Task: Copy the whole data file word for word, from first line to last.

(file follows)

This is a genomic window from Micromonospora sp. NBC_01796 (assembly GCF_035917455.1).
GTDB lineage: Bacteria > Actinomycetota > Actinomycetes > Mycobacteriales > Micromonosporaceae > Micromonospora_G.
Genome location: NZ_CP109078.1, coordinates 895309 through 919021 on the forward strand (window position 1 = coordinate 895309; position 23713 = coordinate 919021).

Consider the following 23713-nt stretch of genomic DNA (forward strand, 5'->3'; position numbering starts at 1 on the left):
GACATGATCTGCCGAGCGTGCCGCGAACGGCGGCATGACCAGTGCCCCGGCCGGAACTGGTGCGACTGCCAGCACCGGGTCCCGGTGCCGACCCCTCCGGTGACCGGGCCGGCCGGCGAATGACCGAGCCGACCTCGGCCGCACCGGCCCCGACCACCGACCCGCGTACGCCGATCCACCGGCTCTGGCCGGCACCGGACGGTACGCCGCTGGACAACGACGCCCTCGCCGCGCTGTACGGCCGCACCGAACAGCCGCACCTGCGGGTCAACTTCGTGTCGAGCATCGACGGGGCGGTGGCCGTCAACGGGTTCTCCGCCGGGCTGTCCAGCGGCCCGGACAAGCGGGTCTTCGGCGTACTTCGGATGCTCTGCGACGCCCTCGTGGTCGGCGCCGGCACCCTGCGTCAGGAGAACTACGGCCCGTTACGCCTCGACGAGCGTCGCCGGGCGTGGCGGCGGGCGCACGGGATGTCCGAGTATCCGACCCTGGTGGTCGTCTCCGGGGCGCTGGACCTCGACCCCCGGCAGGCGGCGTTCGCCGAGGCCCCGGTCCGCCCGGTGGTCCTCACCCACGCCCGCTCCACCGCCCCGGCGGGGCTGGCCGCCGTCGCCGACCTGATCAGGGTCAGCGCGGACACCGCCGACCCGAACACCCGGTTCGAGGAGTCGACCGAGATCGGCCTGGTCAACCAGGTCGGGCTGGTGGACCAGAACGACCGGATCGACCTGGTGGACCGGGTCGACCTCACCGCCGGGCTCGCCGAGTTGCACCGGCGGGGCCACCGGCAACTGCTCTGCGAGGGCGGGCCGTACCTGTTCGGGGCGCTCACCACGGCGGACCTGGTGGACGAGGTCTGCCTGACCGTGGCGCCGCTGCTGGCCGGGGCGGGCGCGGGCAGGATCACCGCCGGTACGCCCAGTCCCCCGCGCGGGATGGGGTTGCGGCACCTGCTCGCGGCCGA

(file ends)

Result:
This is a genomic window from Micromonospora sp. NBC_01796 (assembly GCF_035917455.1).
GTDB lineage: Bacteria > Actinomycetota > Actinomycetes > Mycobacteriales > Micromonosporaceae > Micromonospora_G.
Genome location: NZ_CP109078.1, coordinates 895309 through 919021 on the forward strand (window position 1 = coordinate 895309; position 23713 = coordinate 919021).

Consider the following 23713-nt stretch of genomic DNA (forward strand, 5'->3'; position numbering starts at 1 on the left):
GACATGATCTGCCGAGCGTGCCGCGAACGGCGGCATGACCAGTGCCCCGGCCGGAACTGGTGCGACTGCCAGCACCGGGTCCCGGTGCCGACCCCTCCGGTGACCGGGCCGGCCGGCGAATGACCGAGCCGACCTCGGCCGCACCGGCCCCGACCACCGACCCGCGTACGCCGATCCACCGGCTCTGGCCGGCACCGGACGGTACGCCGCTGGACAACGACGCCCTCGCCGCGCTGTACGGCCGCACCGAACAGCCGCACCTGCGGGTCAACTTCGTGTCGAGCATCGACGGGGCGGTGGCCGTCAACGGGTTCTCCGCCGGGCTGTCCAGCGGCCCGGACAAGCGGGTCTTCGGCGTACTTCGGATGCTCTGCGACGCCCTCGTGGTCGGCGCCGGCACCCTGCGTCAGGAGAACTACGGCCCGTTACGCCTCGACGAGCGTCGCCGGGCGTGGCGGCGGGCGCACGGGATGTCCGAGTATCCGACCCTGGTGGTCGTCTCCGGGGCGCTGGACCTCGACCCCCGGCAGGCGGCGTTCGCCGAGGCCCCGGTCCGCCCGGTGGTCCTCACCCACGCCCGCTCCACCGCCCCGGCGGGGCTGGCCGCCGTCGCCGACCTGATCAGGGTCAGCGCGGACACCGCCGACCCGAACACCCGGTTCGAGGAGTCGACCGAGATCGGCCTGGTCAACCAGGTCGGGCTGGTGGACCAGAACGACCGGATCGACCTGGTGGACCGGGTCGACCTCACCGCCGGGCTCGCCGAGTTGCACCGGCGGGGCCACCGGCAACTGCTCTGCGAGGGCGGGCCGTACCTGTTCGGGGCGCTCACCACGGCGGACCTGGTGGACGAGGTCTGCCTGACCGTGGCGCCGCTGCTGGCCGGGGCGGGCGCGGGCAGGATCACCGCCGGTACGCCCAGTCCCCCGCGCGGGATGGGGTTGCGGCACCTGCTCGCGGCCGA